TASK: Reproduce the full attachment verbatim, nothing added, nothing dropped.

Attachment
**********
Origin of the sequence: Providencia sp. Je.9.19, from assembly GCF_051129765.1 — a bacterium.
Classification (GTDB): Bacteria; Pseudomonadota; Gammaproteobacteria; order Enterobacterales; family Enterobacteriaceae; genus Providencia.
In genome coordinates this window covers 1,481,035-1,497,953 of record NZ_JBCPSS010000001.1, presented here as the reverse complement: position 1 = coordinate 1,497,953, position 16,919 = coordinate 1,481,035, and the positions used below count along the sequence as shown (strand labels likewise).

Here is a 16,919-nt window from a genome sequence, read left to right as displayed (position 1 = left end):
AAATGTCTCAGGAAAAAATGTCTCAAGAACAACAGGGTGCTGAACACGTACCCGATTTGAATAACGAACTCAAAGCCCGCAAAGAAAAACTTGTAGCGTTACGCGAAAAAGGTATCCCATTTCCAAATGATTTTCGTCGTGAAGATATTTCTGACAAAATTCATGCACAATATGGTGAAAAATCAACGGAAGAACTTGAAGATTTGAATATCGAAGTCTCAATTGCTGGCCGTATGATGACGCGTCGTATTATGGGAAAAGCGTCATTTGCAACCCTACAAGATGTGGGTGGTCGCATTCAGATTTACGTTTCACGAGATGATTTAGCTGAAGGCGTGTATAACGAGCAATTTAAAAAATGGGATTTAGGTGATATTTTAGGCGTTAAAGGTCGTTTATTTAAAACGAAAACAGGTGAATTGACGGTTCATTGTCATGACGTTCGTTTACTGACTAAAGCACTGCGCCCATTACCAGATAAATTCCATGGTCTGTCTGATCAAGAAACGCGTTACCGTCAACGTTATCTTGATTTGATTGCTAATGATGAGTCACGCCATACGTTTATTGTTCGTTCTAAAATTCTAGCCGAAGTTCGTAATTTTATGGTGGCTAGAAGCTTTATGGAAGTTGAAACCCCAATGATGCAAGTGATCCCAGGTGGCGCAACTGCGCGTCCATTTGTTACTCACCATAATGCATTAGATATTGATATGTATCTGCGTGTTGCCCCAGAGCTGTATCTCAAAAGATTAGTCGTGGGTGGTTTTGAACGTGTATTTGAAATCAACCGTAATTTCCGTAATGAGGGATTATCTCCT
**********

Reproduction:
Origin of the sequence: Providencia sp. Je.9.19, from assembly GCF_051129765.1 — a bacterium.
Classification (GTDB): Bacteria; Pseudomonadota; Gammaproteobacteria; order Enterobacterales; family Enterobacteriaceae; genus Providencia.
In genome coordinates this window covers 1,481,035-1,497,953 of record NZ_JBCPSS010000001.1, presented here as the reverse complement: position 1 = coordinate 1,497,953, position 16,919 = coordinate 1,481,035, and the positions used below count along the sequence as shown (strand labels likewise).

Here is a 16,919-nt window from a genome sequence, read left to right as displayed (position 1 = left end):
AAATGTCTCAGGAAAAAATGTCTCAAGAACAACAGGGTGCTGAACACGTACCCGATTTGAATAACGAACTCAAAGCCCGCAAAGAAAAACTTGTAGCGTTACGCGAAAAAGGTATCCCATTTCCAAATGATTTTCGTCGTGAAGATATTTCTGACAAAATTCATGCACAATATGGTGAAAAATCAACGGAAGAACTTGAAGATTTGAATATCGAAGTCTCAATTGCTGGCCGTATGATGACGCGTCGTATTATGGGAAAAGCGTCATTTGCAACCCTACAAGATGTGGGTGGTCGCATTCAGATTTACGTTTCACGAGATGATTTAGCTGAAGGCGTGTATAACGAGCAATTTAAAAAATGGGATTTAGGTGATATTTTAGGCGTTAAAGGTCGTTTATTTAAAACGAAAACAGGTGAATTGACGGTTCATTGTCATGACGTTCGTTTACTGACTAAAGCACTGCGCCCATTACCAGATAAATTCCATGGTCTGTCTGATCAAGAAACGCGTTACCGTCAACGTTATCTTGATTTGATTGCTAATGATGAGTCACGCCATACGTTTATTGTTCGTTCTAAAATTCTAGCCGAAGTTCGTAATTTTATGGTGGCTAGAAGCTTTATGGAAGTTGAAACCCCAATGATGCAAGTGATCCCAGGTGGCGCAACTGCGCGTCCATTTGTTACTCACCATAATGCATTAGATATTGATATGTATCTGCGTGTTGCCCCAGAGCTGTATCTCAAAAGATTAGTCGTGGGTGGTTTTGAACGTGTATTTGAAATCAACCGTAATTTCCGTAATGAGGGATTATCTCCT